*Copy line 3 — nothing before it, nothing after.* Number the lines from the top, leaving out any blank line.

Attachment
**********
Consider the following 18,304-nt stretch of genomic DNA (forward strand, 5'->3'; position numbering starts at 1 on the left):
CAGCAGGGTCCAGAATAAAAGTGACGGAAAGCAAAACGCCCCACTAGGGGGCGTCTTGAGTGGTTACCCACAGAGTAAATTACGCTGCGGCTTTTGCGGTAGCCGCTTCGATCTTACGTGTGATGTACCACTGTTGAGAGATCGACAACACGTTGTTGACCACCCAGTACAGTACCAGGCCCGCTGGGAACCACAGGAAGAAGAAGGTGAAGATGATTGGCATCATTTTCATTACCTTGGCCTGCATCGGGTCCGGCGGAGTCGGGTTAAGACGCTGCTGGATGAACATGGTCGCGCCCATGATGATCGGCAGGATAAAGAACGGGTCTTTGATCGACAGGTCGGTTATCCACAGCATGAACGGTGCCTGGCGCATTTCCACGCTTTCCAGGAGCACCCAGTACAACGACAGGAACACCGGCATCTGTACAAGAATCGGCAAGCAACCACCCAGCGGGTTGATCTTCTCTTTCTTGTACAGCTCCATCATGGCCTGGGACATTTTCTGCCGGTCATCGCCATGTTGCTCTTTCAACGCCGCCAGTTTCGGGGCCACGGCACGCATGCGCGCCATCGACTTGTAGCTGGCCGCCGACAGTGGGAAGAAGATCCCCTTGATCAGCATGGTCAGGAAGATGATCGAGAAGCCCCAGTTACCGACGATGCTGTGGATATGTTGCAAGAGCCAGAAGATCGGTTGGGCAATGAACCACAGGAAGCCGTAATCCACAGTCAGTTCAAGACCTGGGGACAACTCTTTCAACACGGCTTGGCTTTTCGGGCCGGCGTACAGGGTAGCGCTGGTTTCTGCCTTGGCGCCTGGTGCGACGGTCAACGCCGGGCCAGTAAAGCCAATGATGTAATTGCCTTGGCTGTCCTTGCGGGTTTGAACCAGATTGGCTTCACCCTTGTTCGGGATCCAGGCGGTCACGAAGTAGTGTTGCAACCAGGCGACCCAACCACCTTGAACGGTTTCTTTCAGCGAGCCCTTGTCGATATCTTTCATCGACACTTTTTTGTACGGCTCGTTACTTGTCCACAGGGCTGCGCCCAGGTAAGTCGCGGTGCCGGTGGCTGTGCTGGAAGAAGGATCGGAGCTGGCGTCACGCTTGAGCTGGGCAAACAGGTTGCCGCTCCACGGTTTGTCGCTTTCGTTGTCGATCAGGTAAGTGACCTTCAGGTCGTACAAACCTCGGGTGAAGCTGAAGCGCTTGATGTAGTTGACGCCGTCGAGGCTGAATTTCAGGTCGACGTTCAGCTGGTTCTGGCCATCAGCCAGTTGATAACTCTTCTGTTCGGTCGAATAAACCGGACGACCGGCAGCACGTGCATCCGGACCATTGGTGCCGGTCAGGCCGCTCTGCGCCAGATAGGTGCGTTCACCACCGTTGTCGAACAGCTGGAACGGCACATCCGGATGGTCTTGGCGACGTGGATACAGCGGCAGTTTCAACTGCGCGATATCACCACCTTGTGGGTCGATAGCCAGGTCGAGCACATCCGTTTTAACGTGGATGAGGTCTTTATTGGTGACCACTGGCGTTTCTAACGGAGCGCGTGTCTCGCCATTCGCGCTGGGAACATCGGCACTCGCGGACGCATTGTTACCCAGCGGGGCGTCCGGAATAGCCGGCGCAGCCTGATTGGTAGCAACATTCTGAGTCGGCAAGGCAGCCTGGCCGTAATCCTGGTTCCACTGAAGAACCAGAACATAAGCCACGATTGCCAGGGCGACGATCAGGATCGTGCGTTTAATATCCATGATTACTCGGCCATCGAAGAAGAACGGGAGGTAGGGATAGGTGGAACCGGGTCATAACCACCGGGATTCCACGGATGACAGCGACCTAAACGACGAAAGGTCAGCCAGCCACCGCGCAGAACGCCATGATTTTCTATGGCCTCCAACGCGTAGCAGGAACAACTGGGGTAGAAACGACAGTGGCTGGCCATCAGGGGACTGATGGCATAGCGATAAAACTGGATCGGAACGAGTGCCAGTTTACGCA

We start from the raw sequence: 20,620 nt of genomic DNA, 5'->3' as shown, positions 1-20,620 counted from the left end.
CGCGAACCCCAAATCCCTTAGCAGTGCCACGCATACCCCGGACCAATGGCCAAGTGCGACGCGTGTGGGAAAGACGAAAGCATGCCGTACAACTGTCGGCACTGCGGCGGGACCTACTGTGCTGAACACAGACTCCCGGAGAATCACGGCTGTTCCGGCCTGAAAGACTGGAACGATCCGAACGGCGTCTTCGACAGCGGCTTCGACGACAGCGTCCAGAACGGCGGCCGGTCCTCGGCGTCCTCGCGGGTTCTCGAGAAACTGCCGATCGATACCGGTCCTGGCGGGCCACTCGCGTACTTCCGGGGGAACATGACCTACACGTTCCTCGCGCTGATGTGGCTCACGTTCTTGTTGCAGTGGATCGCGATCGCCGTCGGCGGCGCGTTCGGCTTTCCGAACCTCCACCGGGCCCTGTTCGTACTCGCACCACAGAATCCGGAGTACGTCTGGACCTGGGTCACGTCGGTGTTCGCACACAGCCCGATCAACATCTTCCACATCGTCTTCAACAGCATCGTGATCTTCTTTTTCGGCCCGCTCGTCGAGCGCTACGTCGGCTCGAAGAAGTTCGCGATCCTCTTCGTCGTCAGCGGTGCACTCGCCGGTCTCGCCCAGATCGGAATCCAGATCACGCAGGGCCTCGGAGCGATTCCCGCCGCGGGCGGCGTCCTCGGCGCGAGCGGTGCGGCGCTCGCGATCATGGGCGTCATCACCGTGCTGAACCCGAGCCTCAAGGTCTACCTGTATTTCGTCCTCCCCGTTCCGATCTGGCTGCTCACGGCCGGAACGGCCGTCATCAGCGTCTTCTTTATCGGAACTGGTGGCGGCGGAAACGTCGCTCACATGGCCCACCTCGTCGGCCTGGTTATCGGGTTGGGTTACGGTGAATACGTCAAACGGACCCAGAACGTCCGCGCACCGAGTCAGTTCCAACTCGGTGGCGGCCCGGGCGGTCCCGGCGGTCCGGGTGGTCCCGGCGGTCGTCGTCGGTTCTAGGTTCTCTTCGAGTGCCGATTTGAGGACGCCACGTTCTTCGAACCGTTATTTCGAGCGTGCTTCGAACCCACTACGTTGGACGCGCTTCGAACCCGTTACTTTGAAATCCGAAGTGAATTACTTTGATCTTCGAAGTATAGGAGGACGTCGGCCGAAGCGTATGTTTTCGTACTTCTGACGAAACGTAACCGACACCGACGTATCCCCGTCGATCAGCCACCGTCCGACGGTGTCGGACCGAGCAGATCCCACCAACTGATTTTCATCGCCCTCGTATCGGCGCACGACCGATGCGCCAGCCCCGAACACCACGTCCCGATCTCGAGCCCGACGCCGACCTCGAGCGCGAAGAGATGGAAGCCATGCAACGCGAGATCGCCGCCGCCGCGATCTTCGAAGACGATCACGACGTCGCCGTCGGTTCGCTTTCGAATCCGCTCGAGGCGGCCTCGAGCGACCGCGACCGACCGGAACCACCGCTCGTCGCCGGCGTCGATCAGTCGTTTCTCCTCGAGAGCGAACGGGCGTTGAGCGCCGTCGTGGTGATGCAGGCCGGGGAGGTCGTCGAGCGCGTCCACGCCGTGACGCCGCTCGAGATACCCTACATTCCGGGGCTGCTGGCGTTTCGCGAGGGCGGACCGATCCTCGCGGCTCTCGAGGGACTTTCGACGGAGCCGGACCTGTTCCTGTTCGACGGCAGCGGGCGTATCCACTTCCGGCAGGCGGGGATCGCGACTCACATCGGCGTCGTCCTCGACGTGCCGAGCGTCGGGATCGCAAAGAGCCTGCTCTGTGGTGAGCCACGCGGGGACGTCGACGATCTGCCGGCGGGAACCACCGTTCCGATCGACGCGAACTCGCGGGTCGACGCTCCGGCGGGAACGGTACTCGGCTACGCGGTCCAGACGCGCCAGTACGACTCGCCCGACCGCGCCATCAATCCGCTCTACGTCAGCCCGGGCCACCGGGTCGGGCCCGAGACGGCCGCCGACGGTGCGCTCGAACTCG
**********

We start from the raw sequence: 20,620 nt of genomic DNA, 5'->3' as shown, positions 1-20,620 counted from the left end.